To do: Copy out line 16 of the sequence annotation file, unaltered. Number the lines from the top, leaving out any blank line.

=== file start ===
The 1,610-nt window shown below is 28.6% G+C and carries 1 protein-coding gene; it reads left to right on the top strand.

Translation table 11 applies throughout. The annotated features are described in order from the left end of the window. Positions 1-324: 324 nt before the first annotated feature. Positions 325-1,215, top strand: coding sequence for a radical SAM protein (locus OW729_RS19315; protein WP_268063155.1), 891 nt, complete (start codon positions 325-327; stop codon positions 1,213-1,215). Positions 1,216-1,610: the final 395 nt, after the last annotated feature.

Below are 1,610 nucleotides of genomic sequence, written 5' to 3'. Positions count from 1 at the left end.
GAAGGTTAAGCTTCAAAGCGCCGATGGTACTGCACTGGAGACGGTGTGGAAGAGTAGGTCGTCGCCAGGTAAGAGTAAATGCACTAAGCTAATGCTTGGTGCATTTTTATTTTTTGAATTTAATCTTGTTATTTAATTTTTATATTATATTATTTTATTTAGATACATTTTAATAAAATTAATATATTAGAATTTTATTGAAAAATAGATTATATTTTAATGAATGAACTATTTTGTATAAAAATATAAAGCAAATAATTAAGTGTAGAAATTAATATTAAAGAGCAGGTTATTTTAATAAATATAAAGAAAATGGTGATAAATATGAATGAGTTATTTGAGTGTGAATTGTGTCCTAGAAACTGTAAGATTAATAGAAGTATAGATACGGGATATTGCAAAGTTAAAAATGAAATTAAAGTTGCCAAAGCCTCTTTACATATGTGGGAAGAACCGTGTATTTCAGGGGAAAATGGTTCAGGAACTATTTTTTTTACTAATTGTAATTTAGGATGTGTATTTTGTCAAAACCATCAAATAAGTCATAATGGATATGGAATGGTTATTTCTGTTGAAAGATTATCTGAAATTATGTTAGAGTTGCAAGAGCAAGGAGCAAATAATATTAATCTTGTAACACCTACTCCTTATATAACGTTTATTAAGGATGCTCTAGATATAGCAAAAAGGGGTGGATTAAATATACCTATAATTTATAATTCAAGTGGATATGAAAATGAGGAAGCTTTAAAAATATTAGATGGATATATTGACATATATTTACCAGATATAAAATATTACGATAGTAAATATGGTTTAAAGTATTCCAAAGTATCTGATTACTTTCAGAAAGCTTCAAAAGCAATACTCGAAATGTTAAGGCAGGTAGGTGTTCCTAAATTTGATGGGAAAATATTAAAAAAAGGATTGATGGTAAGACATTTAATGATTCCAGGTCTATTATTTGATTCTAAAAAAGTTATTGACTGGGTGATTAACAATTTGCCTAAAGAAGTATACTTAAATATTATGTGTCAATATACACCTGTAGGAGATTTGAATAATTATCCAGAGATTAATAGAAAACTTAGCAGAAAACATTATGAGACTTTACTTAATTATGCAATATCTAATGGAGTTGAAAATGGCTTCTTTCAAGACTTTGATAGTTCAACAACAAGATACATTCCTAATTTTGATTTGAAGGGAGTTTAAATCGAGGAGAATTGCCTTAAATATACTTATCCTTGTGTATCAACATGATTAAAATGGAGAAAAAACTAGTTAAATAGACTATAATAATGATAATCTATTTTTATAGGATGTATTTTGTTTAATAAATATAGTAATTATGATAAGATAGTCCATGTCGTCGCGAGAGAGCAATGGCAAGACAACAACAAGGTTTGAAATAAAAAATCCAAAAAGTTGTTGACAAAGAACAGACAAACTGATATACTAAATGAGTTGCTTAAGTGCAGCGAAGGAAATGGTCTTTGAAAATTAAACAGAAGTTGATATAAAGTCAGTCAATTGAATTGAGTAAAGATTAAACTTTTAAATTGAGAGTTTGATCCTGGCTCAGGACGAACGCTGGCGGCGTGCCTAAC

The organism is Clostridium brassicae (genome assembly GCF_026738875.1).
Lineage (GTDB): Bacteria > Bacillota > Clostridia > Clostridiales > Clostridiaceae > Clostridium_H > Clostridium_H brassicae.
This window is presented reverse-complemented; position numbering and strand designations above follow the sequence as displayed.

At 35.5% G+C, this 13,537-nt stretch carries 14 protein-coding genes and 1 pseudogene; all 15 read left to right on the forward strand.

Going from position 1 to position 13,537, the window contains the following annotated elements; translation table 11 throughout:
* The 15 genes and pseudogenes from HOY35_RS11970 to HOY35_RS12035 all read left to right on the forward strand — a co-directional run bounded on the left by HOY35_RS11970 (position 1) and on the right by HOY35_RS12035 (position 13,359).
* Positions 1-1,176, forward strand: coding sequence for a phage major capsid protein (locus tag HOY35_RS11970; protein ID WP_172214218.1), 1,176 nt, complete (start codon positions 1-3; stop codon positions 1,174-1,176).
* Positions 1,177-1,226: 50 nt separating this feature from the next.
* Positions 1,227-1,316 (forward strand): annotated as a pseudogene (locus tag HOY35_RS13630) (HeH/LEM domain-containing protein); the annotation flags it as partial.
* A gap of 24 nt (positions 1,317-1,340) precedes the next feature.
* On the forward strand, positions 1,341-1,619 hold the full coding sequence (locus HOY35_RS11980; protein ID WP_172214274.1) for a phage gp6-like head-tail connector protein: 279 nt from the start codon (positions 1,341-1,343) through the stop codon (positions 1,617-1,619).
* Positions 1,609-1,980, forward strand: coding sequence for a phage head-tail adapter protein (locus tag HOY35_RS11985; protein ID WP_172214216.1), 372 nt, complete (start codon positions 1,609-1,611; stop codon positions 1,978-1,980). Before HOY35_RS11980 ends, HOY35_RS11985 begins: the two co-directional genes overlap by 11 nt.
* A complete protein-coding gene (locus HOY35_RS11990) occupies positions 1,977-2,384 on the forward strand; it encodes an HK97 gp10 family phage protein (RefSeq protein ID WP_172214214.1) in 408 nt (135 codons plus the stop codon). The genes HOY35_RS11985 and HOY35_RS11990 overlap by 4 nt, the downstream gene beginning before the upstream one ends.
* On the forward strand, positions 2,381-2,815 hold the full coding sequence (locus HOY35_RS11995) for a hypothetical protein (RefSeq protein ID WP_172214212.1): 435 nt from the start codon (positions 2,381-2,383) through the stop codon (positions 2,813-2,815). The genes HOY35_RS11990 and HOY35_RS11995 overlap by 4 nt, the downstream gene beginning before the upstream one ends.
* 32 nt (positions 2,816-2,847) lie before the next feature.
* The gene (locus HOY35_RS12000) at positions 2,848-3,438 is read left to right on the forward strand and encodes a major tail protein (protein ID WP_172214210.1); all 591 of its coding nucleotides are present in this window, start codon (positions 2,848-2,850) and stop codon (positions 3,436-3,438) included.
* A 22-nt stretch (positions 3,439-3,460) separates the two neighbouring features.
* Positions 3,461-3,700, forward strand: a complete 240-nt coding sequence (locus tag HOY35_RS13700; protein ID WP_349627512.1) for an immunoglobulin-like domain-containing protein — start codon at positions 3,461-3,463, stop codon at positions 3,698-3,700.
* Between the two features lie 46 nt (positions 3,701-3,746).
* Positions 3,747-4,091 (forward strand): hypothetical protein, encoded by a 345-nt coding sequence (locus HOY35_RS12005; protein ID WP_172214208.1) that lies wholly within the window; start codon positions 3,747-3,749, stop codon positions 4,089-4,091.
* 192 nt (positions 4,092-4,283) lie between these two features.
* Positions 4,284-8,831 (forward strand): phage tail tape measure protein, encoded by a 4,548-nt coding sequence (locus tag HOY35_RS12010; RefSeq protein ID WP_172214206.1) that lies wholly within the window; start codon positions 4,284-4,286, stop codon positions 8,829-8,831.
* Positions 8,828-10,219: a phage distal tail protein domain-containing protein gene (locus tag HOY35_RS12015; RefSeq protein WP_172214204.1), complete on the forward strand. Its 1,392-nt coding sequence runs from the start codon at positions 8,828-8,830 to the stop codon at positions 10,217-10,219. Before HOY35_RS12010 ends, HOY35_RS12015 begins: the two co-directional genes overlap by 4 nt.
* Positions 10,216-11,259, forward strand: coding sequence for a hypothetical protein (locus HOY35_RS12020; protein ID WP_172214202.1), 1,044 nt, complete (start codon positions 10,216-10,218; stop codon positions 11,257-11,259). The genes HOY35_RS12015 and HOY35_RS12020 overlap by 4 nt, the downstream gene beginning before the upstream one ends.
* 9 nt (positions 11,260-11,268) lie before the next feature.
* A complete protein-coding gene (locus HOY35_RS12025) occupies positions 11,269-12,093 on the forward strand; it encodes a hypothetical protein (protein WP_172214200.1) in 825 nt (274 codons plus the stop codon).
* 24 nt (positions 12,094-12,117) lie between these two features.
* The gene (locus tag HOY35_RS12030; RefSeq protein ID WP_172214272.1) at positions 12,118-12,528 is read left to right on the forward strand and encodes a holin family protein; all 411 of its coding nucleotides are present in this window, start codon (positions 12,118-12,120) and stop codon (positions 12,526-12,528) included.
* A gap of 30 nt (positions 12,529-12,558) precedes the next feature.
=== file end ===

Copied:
* Positions 1,609-1,980, forward strand: coding sequence for a phage head-tail adapter protein (locus tag HOY35_RS11985; protein ID WP_172214216.1), 372 nt, complete (start codon positions 1,609-1,611; stop codon positions 1,978-1,980). Before HOY35_RS11980 ends, HOY35_RS11985 begins: the two co-directional genes overlap by 11 nt.